Principle 2: Spiritual leaders maintain a heart of service to others.

The next time Joshua is mentioned in Scripture, Moses, the author of the Pentateuch, would write, “And Moses rose up, and his minister Joshua: and Moses went up into the mount of God” (Ex. 24:13). An important word is used to describe Joshua: minister (sharat). The Hebrew word means “to be an attendant, to wait on, to serve, or to minister.”[7] The idea is one who personally assists another in his/ her duties. Joshua, in his preparation for leadership, was willing to serve Moses. No task was beneath him. Before one can lead, he must be willing to serve. 

Principle 3: Spiritual leaders fix their eyes on the goal not the obstacles.

In Numbers 13, Moses sent twelve men to spy out the Promised Land. Among the twelve spies was Joshua. Upon returning from the task, Joshua and Caleb were positive that the Israelites could conquer the land through the power of God. Joshua saw the goal and prize. However, the other ten spies saw only obstacles to success. The ten spies were frightened by the fortified cities and giant warriors in the land. Joshua and Caleb implored the Israelites to rely on God and the prize would be theirs.[8]

Sadly, the Israelites followed the ten spies’ fearful report. Joshua stood firm on the vision God had set before the people.

Joshua the son of Nun and Caleb the son of Jephunneh, of those who had spied out the land, tore their clothes; and they spoke to all the congregation of the sons of Israel, saying, “The land which we passed through to spy out is an exceedingly good land. If the LORD is pleased with us, then He will bring us into this land and give it to us– a land which flows with milk and honey. Only do not rebel against the LORD; and do not fear the people of the land, for they will be our prey. Their protection has been removed from them, and the LORD is with us; do not fear them” (Num. 14:6-9).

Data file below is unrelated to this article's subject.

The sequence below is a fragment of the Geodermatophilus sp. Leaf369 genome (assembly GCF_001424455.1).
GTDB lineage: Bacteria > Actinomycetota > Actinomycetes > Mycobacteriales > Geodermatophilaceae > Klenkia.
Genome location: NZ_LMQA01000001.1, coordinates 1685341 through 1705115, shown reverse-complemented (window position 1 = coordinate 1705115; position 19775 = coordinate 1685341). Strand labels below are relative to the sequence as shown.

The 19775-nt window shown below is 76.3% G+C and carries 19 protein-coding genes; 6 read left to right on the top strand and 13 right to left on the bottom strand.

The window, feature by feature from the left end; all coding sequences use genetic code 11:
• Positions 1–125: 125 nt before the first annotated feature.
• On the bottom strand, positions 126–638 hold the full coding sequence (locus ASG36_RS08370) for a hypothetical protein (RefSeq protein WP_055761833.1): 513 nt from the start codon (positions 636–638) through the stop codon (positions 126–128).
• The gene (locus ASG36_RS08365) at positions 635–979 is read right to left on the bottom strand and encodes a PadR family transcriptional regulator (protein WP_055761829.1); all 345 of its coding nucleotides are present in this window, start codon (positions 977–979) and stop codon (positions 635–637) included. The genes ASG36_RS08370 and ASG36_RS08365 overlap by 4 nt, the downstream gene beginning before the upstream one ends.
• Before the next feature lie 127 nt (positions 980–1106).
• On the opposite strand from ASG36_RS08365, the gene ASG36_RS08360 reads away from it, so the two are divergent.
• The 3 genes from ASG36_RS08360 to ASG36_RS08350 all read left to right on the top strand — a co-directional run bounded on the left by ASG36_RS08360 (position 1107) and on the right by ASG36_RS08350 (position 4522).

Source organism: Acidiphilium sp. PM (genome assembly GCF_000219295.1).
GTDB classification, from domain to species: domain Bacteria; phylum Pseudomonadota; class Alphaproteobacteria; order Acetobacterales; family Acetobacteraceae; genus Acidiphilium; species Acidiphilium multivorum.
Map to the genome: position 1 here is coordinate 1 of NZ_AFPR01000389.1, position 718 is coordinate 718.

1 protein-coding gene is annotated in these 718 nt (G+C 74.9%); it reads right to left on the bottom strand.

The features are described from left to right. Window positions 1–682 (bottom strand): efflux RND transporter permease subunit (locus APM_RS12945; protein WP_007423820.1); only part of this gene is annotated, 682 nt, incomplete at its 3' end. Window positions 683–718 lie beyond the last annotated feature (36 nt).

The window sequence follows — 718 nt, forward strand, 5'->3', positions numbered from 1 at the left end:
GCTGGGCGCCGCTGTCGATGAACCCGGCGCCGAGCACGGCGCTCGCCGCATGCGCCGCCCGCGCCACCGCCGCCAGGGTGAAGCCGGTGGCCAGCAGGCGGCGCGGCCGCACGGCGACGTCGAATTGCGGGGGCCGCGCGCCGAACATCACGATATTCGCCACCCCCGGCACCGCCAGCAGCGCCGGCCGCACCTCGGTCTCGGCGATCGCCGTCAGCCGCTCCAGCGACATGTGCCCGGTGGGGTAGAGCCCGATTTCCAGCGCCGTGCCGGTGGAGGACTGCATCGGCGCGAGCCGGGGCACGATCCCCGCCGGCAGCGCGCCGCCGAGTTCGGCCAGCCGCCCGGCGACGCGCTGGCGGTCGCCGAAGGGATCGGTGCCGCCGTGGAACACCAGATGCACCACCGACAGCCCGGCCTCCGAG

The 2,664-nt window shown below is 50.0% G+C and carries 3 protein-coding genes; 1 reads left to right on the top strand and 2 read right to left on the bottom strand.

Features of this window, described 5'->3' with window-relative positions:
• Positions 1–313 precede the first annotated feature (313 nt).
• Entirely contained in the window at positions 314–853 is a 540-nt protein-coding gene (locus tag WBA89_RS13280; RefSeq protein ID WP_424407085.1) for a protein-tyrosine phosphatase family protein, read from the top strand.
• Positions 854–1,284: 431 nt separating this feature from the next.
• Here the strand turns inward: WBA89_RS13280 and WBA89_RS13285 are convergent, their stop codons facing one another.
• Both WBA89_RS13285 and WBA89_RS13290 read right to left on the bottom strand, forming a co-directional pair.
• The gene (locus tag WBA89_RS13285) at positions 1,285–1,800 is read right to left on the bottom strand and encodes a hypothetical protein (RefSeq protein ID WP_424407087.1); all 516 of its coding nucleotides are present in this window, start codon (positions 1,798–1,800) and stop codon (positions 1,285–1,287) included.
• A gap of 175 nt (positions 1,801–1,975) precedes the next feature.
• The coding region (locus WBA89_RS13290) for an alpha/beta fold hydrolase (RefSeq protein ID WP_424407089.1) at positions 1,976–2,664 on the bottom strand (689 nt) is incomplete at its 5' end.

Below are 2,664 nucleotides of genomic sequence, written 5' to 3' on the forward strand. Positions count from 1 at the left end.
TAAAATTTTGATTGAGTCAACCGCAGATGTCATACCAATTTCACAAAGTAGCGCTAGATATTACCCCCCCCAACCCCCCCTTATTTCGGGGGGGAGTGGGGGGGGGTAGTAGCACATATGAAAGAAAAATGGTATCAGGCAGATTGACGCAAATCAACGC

Others were overwhelmed by the potential obstacles. Joshua saw the goal that God had set before him.

Principle 4: Spiritual leaders are courageous even when the task is daunting.

The assignment given to Joshua by God was daunting. He was to replace a successful, dynamic, and powerful leader, to conquer a land of giants behind fortified walls, and to direct people who didn’t want to be led but rather coddled. Joshua was tasked to replace Moses as the leader of Israel and to lead the Israelites in the possession of the Promised Land. Obviously, Joshua had trepidation as he embarked on this new directive from God. God, knowing Joshua’s fears, stated the following to him, “Have I not commanded you? Be strong and courageous! Do not tremble or be dismayed, for the LORD your God is with you wherever you go” (Josh. 1:9). Joshua needed to depend upon God in the face of difficult circumstances. God called him to be courageous. This lesson would be learned and exemplified in Joshua’s leadership of the nation of Israel. David Howard writes regarding the importance of this command: “The need for Joshua to be strong and resolute was acute because he was the instrument for the people to inherit the land. The Hebrew grammatical construction here highlights Joshua himself: if he, of all people, was weak and irresolute, then the cause was in deep trouble.”[9] Spiritual leaders must be courageous as they direct others to accomplish extraordinary goals.